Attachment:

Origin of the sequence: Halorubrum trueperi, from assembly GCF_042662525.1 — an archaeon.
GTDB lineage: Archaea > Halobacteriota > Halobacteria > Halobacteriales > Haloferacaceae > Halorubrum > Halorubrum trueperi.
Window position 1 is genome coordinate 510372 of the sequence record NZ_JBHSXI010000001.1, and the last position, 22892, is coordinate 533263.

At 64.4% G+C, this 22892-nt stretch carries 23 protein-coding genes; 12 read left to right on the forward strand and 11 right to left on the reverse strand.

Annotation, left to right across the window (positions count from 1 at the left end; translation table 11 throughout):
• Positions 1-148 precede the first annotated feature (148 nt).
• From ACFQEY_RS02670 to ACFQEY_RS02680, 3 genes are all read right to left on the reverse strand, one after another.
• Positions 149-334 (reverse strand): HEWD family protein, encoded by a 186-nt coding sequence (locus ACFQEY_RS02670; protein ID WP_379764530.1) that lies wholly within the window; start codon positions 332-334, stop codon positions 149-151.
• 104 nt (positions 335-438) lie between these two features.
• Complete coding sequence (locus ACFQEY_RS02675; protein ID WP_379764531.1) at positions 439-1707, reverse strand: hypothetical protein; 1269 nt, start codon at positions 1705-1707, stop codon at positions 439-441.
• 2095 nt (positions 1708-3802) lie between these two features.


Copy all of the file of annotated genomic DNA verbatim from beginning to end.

Origin of the sequence: Halorubrum trueperi, from assembly GCF_042662525.1 — an archaeon.
GTDB lineage: Archaea > Halobacteriota > Halobacteria > Halobacteriales > Haloferacaceae > Halorubrum > Halorubrum trueperi.
Window position 1 is genome coordinate 510372 of the sequence record NZ_JBHSXI010000001.1, and the last position, 22892, is coordinate 533263.

At 64.4% G+C, this 22892-nt stretch carries 23 protein-coding genes; 12 read left to right on the forward strand and 11 right to left on the reverse strand.

Annotation, left to right across the window (positions count from 1 at the left end; translation table 11 throughout):
• Positions 1-148 precede the first annotated feature (148 nt).
• From ACFQEY_RS02670 to ACFQEY_RS02680, 3 genes are all read right to left on the reverse strand, one after another.
• Positions 149-334 (reverse strand): HEWD family protein, encoded by a 186-nt coding sequence (locus ACFQEY_RS02670; protein ID WP_379764530.1) that lies wholly within the window; start codon positions 332-334, stop codon positions 149-151.
• 104 nt (positions 335-438) lie between these two features.
• Complete coding sequence (locus ACFQEY_RS02675; protein ID WP_379764531.1) at positions 439-1707, reverse strand: hypothetical protein; 1269 nt, start codon at positions 1705-1707, stop codon at positions 439-441.
• 2095 nt (positions 1708-3802) lie between these two features.